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Sisters - same genes, just not the same 'jeans'
ASK LORI and LIANE, July 2007, by Liane Knoll-Kowk and Lori Clemente
Same genes, just
not the same ‘jeans’!
Dear Lori and Liane,
I’m a twin. My sister and I are not identical, we have the same friends and go to the same high school. The problem is that my sister is about 20Ibs. over-weight and about 4 inches shorter than me. She’s awesome in personality so everyone likes her, but I know she feels bad that she doesn’t look more like me. I’m just a regular looking girl myself, but sometimes people say “the fat twin” or the “skinny one”. We eat the same, do the same stuff, but for some reason, she gains weight and I don’t. I love her and don’t want her to be sad. She doesn’t say anything, and we both act like it’s fine. How can I support her and what can we do?
~Signed, same genes but way different jeans
Liane: Wow! Your sister is a lucky girl to have you on her side. Sisters are often compared when they are close in age, and especially when they are twins. Not fair, but a fact of life, and one I’m sure you know you’ll be dealing with forever.
Lori: As it is REALLY common (and annoying) for people to compare twins, it can be especially hard on the one that feels like she “falls short.” The fact that you are sensitive enough to see how your sister is hurt by this says a lot about you. I think that being aware of her feelings is one of the most important things for you to do to help her out.
Liane: There can be many reasons why you two look different, and it’s important to remember that you don’t have the same genes. Whether you were born 10 minutes or 10 years apart, it’s just not all the same when you’re a fraternal twin (not identical).
Lori: In my practise, I see lots of people who can’t seem to figure out why they are overweight. Most of the time it really is just a matter of simple math: too much in, not enough out (excess calories in, not enough exercise to balance things out). You say that you eat the same and do the same stuff, but even when you live with a person, you still may not be aware of all that that person is eating. Your sister may not even realize the amount or types of foods she is eating that are higher in calories. You both may benefit from reviewing what you eat with a dietitian to see if there is room for improvement.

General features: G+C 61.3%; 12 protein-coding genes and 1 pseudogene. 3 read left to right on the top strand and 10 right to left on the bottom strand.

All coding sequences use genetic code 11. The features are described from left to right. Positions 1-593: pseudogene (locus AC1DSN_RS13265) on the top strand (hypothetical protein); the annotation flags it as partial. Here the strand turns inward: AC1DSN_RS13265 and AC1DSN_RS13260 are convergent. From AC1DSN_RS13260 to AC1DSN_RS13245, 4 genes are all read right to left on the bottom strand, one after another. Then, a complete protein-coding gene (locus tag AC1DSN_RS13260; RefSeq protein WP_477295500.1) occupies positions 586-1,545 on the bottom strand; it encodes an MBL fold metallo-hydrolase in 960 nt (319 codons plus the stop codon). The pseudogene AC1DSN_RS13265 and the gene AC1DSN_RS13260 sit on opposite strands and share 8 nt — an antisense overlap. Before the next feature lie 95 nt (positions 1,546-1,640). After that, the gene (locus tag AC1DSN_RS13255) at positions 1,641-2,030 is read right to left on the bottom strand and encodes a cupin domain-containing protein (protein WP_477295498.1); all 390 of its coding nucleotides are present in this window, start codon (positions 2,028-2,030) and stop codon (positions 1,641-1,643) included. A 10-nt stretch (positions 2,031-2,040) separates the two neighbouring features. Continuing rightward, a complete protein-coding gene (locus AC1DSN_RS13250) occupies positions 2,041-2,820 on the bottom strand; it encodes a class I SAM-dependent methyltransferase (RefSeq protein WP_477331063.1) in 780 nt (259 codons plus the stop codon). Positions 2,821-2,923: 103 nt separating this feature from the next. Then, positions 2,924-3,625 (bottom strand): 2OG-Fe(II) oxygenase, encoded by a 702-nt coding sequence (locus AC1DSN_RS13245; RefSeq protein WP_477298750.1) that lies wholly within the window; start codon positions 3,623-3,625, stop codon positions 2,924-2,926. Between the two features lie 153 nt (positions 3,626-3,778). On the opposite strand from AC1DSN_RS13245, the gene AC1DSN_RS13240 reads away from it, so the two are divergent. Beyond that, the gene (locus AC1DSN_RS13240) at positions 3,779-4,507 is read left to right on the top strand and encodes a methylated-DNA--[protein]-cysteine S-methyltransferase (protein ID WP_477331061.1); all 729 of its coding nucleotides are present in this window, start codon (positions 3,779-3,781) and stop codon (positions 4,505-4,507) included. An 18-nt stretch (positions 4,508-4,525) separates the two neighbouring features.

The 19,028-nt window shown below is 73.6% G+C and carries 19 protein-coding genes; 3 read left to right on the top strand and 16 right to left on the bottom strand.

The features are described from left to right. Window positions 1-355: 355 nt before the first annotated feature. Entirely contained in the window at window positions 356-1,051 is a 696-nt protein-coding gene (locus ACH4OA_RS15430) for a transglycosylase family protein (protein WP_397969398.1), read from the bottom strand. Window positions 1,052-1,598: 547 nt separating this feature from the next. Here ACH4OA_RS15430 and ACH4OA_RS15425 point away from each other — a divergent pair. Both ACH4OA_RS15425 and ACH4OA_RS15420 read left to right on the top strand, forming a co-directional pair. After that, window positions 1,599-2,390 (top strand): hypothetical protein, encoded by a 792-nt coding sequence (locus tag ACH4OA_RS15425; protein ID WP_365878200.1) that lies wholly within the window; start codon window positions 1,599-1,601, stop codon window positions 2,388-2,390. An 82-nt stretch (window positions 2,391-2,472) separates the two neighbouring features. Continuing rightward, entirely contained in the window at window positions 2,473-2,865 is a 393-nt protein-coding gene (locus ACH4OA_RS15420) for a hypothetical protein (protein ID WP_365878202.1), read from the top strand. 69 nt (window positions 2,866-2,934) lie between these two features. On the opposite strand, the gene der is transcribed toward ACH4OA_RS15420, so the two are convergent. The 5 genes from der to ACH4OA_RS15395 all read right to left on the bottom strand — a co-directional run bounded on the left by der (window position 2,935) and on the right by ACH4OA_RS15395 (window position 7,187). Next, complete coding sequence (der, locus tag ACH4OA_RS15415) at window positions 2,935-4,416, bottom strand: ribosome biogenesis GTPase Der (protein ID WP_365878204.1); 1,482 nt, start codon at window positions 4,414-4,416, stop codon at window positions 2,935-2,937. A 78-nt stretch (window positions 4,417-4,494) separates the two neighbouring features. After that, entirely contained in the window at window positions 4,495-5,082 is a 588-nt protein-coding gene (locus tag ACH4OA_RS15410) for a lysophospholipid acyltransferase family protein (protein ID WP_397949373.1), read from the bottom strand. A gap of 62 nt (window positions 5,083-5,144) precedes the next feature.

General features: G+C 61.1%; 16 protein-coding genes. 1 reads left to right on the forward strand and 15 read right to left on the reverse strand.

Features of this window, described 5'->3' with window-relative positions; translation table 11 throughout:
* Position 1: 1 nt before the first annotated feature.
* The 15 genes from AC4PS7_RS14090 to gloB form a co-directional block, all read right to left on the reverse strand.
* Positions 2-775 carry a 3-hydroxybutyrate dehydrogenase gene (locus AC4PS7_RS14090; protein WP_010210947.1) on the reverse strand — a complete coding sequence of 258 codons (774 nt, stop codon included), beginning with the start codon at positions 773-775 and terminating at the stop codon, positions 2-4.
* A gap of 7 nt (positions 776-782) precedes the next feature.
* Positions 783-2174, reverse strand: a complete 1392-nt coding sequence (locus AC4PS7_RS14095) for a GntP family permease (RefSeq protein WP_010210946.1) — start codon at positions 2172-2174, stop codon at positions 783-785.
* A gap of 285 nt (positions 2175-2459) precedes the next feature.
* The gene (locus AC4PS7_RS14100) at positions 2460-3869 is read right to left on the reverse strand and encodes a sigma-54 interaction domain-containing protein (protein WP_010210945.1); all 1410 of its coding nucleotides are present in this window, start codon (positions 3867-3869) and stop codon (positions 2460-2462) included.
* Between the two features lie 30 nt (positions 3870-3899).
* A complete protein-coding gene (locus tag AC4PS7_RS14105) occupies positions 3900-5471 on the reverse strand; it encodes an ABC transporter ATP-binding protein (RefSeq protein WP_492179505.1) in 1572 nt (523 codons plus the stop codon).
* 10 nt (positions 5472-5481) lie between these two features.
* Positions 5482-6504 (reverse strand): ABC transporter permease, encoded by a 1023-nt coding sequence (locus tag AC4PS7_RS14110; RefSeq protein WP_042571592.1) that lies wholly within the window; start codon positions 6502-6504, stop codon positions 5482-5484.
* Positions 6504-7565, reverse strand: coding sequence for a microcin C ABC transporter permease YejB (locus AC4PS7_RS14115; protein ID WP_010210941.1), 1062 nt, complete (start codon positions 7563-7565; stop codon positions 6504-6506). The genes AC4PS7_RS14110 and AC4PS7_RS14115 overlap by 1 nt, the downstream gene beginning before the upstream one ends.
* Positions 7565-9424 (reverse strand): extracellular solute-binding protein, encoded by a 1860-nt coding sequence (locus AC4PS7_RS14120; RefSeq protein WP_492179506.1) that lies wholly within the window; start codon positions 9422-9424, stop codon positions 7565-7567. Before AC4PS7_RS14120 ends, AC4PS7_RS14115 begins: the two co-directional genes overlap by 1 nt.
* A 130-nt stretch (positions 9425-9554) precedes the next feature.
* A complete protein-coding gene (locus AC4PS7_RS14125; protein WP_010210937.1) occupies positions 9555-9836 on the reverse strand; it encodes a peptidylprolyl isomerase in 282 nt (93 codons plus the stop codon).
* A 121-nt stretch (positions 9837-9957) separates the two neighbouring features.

Liane: “Twin guilt” is also something that is experienced by many girls with same-aged sisters. They often feel torn between wanting to succeed and being loyal to their sister. They sometimes feel guilty and worry about how their success will affect the other. Once in a while, they will purposefully not do their best so that their sister will feel better. You two are being thoughtlessly compared by others, and that makes you both feel sad and upset. A good response to comparisons might be something like: “Please don’t compare us, we’re different people”. If someone is actually rude enough to identify you by your body type, a sarcastic comment like “We do actually have names, you know!” is warranted.
Your sister sounds like she has a lot going for her. When those who matter spend the time to get to know her, her personality will shine through... and she’s got you to help her make that happen! Remind her and others about her good qualities when necessary and don’t forget to keep trying your best in life as well. It’s OK to succeed and it’s OK to be different.
Lori: I agree. And keep in mind that you may be burning off food more easily than your sister because of a quicker metabolism.
We are all different and some people burn calories more easily than others. Does one of you look more like your Mom or Dad’s side of the family? I bet you do. The side of the family you take after will definitely affect how you look.
Finally, make sure your sister talks to her Doctor or Nurse Practitioner. She may have a medical reason for being heavier. Our differences are what make us unique and interesting. Cherish them!
Keep your feet on the ground!